THE Sunday Express has been running a "Crusade for
Better Mental Health" since February. When I learned this - from a
story headlined "Jesus Christ 'may have suffered from mental health
problems', claims Church of England" - I wondered how to fill the
rest of the column.
In fact, I wondered how to fill the rest of my life. I felt like
Tom Lehrer, who, when he heard that Henry Kissinger had won a Nobel
Peace Prize, resolved on the spot to give up satire, since it was
no longer distinguishable from reality.
But we stumble on. I take comfort from the fact that the story
(based round a distortion of a year-old press release) was
described with unwonted tact as "exclusive".
A slightly more conventional sense of "exclusive" was supplied
by the Sun, which printed the grainy cameraphone pictures
of a naked Prince Harry on what seems to have been the personal
instructions of Rupert Murdoch. Certainly, Murdoch tweeted
afterwards: "Simple equation: free, open uncontrollable Internet
versus shackled newspapers equals no newspapers. Let's get
That he also tweeted: "Prince Harry. Give him a break. He may be
on the public payroll one way or another, but the public loves him,
even to enjoy Las Vegas" shows once more that he is a true
newspaper man, confident of his superiority over all the poor fools
he writes about.
Of course, the idea that The Sun had to
publish the pictures because they were freely available on an
American gossip site is nonsense. If the position had been
reversed, and the pictures had been bought exclusively by
The Sun, the paper would have had an even greater
commercial incentive to publish.
But people like me, who try to distinguish between the public
interest and what the public is interested in, have to look
Murdoch's argument squarely in the face. What makes newspapers pay
is their ability to publish what the public is interested in, not
their service to the public interest.
The Guardian thinks of itself as serving the public
interest. It is also losing more than £40 million a year at the
moment. This is not a trend that can continue for more than a very
It is a global problem, too: the Australian Fairfax group, which
publishes the Sydney Morning Herald, recently wrote down
the value of its newspaper holdings by $2.6 billion; Murdoch's own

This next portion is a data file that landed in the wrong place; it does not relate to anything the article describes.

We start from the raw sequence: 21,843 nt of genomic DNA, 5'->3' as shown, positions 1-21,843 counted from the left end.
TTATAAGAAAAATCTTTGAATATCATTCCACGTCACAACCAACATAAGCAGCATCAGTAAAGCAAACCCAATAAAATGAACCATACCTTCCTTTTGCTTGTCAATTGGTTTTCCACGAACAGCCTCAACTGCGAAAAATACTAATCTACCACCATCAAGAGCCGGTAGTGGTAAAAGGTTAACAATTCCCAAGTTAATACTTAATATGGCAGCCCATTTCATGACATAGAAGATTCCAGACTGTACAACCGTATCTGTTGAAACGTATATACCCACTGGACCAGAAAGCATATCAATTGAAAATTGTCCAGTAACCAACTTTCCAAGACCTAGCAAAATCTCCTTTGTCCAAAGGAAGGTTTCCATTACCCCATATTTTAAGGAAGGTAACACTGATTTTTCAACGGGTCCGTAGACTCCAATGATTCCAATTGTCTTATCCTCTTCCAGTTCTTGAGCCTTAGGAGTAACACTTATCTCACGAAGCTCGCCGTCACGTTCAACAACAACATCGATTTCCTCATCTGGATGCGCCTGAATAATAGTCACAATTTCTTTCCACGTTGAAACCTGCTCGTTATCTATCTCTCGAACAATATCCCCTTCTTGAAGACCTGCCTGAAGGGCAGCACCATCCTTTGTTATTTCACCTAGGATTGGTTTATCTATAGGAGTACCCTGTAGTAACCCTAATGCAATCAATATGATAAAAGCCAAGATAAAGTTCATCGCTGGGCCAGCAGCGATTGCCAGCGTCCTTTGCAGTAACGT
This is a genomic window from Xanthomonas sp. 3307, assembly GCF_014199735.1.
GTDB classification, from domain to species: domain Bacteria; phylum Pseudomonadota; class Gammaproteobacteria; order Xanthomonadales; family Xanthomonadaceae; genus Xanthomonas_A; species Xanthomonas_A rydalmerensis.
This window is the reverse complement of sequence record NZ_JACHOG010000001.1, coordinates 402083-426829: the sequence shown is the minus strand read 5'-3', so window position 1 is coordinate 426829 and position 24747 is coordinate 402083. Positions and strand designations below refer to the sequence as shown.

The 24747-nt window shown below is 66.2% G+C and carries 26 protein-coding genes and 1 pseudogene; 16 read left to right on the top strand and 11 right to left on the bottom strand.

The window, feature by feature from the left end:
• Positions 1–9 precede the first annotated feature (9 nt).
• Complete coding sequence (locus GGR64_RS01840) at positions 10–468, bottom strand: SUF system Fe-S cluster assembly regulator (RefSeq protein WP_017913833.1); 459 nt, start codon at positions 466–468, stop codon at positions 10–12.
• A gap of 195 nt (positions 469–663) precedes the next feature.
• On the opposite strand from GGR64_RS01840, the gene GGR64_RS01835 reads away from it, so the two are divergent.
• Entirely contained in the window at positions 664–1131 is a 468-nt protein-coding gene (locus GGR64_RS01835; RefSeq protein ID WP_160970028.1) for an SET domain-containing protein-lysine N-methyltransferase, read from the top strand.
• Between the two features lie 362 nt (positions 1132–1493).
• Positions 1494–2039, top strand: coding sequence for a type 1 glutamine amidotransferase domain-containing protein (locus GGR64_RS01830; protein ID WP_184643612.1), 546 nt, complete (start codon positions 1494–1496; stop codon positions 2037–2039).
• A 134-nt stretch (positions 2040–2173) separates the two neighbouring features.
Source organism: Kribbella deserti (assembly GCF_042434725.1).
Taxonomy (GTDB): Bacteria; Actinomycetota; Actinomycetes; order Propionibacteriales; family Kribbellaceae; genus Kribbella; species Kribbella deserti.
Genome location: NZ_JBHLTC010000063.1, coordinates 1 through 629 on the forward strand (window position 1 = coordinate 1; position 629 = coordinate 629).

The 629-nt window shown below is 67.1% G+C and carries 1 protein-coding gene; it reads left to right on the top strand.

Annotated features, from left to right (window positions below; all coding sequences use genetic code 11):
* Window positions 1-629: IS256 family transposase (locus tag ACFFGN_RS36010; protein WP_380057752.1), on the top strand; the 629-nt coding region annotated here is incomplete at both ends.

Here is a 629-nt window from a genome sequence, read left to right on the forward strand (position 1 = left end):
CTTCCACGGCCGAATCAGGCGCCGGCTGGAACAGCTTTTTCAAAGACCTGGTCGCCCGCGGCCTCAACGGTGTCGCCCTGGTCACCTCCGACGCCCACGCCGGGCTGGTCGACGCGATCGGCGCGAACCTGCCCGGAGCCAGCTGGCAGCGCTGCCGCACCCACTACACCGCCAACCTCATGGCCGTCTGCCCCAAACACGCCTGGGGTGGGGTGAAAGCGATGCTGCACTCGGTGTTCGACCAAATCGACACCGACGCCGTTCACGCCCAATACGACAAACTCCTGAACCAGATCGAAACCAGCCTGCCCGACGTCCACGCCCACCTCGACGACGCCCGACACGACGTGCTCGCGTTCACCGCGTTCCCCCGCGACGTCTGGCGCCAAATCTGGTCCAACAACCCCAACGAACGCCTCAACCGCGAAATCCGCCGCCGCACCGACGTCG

News International outdid that earlier, with a write-down of $2.8
billion, mostly, it said, from the Australian operations.
It may not be high-mindedness that has ruined the Australian
newspaper business; but low-mindedness can seem a commercial
imperative in times like them.
STILL on the Murdoch papers, Monday's Times came out
unequivocally in favour of gay marriage. This is an astonishing
shift in opinion.
In 2005, Matthew Parris wrote: "I am one of the transitionals,
in that for gay couples I still prefer the word 'partnership' to
'marriage' because to so many people the word 'marriage' has a
clear and limited meaning." The year before, the paper's leader had
concluded: "The final objection to the [civil partnership] Bill
comes from gay people who want total equality, including the word
'marriage'. The trouble is that 'marriage' still carries such
strong religious connotations, and to use the word in the context
of gay relationships would unnecessarily inflame the feelings of
many social conservatives and faith communities."
And yet, on Monday, the paper took direct aim at Cardinal Keith
O'Brien: "Roman Catholic parishioners throughout Scotland listened
yesterday to a letter declaring the Church's support for marriage.
That goal is unsurprising and admirable. The Times shares
it. Indeed, knowing the benefits to those who enter a state of
matrimony and to society more widely, we want the institution to be
extended to couples who are at the moment prevented from marrying
for no better reason than that the partners are of the same
"That is where the Church and this newspaper part company. . .
Marriage . . . will not only survive its extension to same-sex
couples: it will be enriched by it."
It's not always entirely wise to trust The Times's
account of religious matters, but I think that these two leaders
express very clearly a great shift in the opinion of the British
middle classes. The new orthodoxy is pretty much exactly that
society benefits from faithful, stable monogamous relationships,
but that Churches can no longer define who should enter into them.
The next Archbishop of Canterbury will have to take note.